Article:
“John Thompson”


I just finished a new painting based on the kids’ song “Oats, Peas, Beans, and Barley Grow,” which has been running through my head constantly these past two weeks.

All this interior music made me remember my long-ago piano lessons, the kindly old gentleman (or so I pictured him) John Thompson, and his “modern course” for piano.

Mrs. Sylvia Smith was my first teacher. I was six, and I walked to her house during the noon-hour. She lived about five blocks from Meadowlark Elementary—plenty of time to take a half-hour lesson and get back before the bell rang. I forgot to go once, and my mother made me call to apologize. She dialed the phone and handed it to me. I was so humiliated I was almost crying.


“Mrs. Smith-I’m-sorry-I-forgot-my-lesson-it-will-never-happen-again-sorry!”

“Um, do you want to talk to my mother?” a boy asked.

It was Daniel. He was in my class at school.  Sheesh.

I liked learning to play the piano. I liked my John Thompson piano books with their bright red covers, and I really liked the illustrations. Charming line drawings decorated every song in the Teaching Little Fingers to Play. The “Volga Boatmen” sweated and strained against their ropes. “Lazy Mary” snoozed in her bed. The doll in “The Sandman” sat on a windowsill, waiting for bedtime.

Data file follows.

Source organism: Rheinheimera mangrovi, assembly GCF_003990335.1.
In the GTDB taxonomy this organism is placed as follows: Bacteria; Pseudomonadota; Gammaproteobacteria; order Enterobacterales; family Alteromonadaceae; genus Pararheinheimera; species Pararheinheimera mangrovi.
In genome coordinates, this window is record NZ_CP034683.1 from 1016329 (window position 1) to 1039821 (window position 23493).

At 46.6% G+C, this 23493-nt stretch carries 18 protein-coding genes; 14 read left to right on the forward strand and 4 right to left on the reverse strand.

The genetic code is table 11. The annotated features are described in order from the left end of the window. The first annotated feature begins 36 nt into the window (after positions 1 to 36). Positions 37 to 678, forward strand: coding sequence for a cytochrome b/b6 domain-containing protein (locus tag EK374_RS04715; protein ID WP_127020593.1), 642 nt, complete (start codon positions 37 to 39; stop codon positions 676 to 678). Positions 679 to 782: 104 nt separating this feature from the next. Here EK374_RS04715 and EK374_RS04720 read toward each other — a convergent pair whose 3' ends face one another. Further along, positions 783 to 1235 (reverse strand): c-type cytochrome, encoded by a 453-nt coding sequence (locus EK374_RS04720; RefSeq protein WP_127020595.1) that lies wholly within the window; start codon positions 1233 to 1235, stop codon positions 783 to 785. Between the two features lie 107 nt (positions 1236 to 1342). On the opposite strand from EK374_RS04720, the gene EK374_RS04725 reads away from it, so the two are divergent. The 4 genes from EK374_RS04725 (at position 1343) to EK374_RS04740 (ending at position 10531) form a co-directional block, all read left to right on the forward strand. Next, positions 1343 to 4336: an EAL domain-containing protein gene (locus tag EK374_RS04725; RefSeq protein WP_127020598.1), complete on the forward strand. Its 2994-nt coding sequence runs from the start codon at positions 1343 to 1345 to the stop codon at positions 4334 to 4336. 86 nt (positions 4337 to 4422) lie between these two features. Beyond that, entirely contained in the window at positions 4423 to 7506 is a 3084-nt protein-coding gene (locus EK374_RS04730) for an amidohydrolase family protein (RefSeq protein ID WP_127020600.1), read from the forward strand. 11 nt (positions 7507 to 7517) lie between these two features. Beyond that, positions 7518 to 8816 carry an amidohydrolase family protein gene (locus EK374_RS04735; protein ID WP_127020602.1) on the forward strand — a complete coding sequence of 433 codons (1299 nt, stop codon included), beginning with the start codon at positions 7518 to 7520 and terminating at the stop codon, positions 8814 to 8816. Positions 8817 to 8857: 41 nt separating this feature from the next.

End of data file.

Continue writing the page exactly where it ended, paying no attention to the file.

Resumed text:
I probably paid more attention to the drawings than to the music. While playing through some of these old pieces recently (the foil sticker-stars are still attached) I suddenly realized I’d been counting “The Scissors Grinder” wrong for thirty-odd years.

Yes, I still have the books. “Modern,” it turns out, is a relative term. The Second Grade Book lists a copyright of 1938 (if I’ve got my Roman numerals right). The illustrators were Doris and George Hauman.  Below is their drawing for “Two Guitars” from The Second Grade Book.

Due to kindly Mr. Thompson and the talented Haumans, I still love to noodle around on the piano, and I still love to draw. And I am so grateful that my mother made me take lessons and in doing so, opened the world of music to me.

Here’s to little fingers everywhere, finding middle “C” for the very first time. You’re going to have quite an adventure.